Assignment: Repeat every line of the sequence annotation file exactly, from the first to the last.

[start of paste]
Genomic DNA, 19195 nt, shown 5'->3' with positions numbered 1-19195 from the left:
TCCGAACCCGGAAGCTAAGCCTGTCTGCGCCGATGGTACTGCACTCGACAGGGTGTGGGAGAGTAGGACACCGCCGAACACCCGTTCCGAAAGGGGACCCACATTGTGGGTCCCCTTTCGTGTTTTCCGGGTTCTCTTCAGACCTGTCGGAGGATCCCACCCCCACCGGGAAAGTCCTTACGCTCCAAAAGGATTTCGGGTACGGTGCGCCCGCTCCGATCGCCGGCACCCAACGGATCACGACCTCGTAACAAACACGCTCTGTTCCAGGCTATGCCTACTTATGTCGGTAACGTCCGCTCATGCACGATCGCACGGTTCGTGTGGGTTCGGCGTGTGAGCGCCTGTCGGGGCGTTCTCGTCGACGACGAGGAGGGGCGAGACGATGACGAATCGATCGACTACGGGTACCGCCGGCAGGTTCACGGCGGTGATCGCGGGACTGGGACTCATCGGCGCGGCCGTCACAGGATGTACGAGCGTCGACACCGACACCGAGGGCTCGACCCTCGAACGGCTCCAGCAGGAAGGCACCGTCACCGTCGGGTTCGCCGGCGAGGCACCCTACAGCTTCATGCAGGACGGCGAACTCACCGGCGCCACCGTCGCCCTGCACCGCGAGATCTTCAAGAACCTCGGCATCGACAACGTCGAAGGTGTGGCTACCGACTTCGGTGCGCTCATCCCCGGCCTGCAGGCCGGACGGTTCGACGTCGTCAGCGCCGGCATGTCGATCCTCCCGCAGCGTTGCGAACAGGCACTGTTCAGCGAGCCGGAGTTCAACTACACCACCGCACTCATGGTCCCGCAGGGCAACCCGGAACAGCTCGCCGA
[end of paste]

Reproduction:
Genomic DNA, 19195 nt, shown 5'->3' with positions numbered 1-19195 from the left:
TCCGAACCCGGAAGCTAAGCCTGTCTGCGCCGATGGTACTGCACTCGACAGGGTGTGGGAGAGTAGGACACCGCCGAACACCCGTTCCGAAAGGGGACCCACATTGTGGGTCCCCTTTCGTGTTTTCCGGGTTCTCTTCAGACCTGTCGGAGGATCCCACCCCCACCGGGAAAGTCCTTACGCTCCAAAAGGATTTCGGGTACGGTGCGCCCGCTCCGATCGCCGGCACCCAACGGATCACGACCTCGTAACAAACACGCTCTGTTCCAGGCTATGCCTACTTATGTCGGTAACGTCCGCTCATGCACGATCGCACGGTTCGTGTGGGTTCGGCGTGTGAGCGCCTGTCGGGGCGTTCTCGTCGACGACGAGGAGGGGCGAGACGATGACGAATCGATCGACTACGGGTACCGCCGGCAGGTTCACGGCGGTGATCGCGGGACTGGGACTCATCGGCGCGGCCGTCACAGGATGTACGAGCGTCGACACCGACACCGAGGGCTCGACCCTCGAACGGCTCCAGCAGGAAGGCACCGTCACCGTCGGGTTCGCCGGCGAGGCACCCTACAGCTTCATGCAGGACGGCGAACTCACCGGCGCCACCGTCGCCCTGCACCGCGAGATCTTCAAGAACCTCGGCATCGACAACGTCGAAGGTGTGGCTACCGACTTCGGTGCGCTCATCCCCGGCCTGCAGGCCGGACGGTTCGACGTCGTCAGCGCCGGCATGTCGATCCTCCCGCAGCGTTGCGAACAGGCACTGTTCAGCGAGCCGGAGTTCAACTACACCACCGCACTCATGGTCCCGCAGGGCAACCCGGAACAGCTCGCCGA